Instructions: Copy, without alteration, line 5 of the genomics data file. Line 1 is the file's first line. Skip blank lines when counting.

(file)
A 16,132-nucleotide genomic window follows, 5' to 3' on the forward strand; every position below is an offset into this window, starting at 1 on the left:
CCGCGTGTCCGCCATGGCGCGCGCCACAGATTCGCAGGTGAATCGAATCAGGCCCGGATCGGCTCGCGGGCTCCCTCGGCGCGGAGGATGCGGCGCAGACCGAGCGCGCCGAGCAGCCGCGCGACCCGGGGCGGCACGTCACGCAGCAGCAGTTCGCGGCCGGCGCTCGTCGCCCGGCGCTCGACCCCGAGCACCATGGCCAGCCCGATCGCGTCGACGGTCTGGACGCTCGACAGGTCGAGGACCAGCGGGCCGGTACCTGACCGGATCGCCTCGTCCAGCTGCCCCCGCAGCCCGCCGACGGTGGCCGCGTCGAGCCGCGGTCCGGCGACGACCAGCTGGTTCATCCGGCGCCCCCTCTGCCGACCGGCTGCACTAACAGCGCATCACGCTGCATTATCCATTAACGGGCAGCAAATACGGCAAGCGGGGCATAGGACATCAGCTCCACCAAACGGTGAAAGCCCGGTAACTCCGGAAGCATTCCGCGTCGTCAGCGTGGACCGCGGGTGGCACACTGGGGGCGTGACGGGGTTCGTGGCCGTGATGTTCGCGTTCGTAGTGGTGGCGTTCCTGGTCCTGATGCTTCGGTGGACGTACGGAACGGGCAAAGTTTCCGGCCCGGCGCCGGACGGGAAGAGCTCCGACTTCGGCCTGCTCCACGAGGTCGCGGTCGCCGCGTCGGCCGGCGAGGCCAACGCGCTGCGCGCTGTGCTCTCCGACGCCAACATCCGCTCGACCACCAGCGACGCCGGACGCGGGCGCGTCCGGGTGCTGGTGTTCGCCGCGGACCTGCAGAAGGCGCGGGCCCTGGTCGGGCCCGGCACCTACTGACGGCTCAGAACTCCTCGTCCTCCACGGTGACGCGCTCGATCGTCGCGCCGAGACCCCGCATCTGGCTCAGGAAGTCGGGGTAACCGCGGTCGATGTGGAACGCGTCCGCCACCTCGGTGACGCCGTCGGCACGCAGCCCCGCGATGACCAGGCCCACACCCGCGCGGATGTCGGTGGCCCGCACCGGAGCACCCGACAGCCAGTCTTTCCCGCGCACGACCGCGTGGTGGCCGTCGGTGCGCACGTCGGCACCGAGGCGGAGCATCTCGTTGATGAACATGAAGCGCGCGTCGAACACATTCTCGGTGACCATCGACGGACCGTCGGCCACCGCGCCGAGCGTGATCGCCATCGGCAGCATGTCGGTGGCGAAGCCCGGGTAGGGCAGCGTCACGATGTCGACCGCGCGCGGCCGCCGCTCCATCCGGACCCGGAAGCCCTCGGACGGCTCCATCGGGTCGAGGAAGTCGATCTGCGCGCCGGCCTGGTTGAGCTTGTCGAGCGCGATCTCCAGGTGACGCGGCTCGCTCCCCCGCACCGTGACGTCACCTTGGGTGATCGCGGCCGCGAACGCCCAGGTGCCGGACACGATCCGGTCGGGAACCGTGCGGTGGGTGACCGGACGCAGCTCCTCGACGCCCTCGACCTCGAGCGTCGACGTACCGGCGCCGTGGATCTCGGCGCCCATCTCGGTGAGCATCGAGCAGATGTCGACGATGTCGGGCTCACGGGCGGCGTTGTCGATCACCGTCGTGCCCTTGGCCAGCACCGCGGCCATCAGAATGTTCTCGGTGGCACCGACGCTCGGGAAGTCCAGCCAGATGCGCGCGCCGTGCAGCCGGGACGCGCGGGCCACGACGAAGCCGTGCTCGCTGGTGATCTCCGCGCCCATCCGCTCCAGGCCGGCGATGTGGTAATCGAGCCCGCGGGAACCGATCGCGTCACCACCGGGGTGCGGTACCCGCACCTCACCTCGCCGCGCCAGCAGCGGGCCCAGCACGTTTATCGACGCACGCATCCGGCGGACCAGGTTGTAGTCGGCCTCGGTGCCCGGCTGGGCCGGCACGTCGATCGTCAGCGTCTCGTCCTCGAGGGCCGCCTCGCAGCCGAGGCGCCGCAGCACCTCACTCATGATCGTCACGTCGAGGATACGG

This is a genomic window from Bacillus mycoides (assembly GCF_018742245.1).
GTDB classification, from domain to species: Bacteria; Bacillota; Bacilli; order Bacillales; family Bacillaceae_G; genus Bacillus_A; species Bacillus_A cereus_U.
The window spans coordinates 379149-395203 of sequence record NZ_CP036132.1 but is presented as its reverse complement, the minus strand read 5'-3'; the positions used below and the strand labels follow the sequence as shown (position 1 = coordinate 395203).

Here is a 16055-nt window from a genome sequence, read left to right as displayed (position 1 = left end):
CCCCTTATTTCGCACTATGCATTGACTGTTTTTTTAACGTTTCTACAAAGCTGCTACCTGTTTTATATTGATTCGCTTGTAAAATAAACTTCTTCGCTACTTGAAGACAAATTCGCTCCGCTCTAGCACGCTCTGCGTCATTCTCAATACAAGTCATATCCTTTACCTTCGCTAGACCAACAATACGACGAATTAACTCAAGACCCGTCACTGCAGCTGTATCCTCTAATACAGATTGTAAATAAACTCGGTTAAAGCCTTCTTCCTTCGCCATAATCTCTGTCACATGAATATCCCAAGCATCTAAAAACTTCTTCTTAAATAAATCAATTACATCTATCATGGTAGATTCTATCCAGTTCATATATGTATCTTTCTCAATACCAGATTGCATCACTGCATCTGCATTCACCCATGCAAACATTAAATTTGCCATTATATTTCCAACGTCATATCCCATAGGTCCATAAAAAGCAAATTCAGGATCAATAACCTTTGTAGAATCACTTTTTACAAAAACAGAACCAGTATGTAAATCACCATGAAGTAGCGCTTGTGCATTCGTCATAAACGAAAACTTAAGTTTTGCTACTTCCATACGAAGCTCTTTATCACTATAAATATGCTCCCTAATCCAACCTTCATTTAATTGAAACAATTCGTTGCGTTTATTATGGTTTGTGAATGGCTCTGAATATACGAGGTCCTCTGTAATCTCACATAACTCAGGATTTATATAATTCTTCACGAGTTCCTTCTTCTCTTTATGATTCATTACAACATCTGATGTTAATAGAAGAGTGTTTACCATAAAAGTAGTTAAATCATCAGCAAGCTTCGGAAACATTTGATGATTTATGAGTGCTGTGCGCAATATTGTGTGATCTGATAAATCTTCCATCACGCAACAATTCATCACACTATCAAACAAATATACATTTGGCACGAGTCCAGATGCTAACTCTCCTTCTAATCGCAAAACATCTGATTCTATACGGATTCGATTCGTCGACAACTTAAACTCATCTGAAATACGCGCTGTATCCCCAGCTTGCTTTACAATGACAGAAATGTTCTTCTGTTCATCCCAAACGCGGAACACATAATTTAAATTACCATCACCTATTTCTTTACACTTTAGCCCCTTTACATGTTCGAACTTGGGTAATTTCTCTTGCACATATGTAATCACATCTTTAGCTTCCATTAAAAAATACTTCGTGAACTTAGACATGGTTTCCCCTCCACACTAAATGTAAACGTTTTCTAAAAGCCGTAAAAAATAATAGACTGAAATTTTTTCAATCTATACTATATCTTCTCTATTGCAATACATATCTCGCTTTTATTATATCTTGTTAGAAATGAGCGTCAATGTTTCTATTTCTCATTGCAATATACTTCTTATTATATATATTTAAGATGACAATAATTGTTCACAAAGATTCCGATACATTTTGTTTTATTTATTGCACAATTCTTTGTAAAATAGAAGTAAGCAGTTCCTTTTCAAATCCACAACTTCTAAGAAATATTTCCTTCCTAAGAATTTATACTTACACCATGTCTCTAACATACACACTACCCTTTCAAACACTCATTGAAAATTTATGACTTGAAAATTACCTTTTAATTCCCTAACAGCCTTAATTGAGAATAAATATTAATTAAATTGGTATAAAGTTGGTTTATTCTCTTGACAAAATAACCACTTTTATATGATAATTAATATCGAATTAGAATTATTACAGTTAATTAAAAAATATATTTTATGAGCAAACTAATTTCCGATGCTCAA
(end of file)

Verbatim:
The window spans coordinates 379149-395203 of sequence record NZ_CP036132.1 but is presented as its reverse complement, the minus strand read 5'-3'; the positions used below and the strand labels follow the sequence as shown (position 1 = coordinate 395203).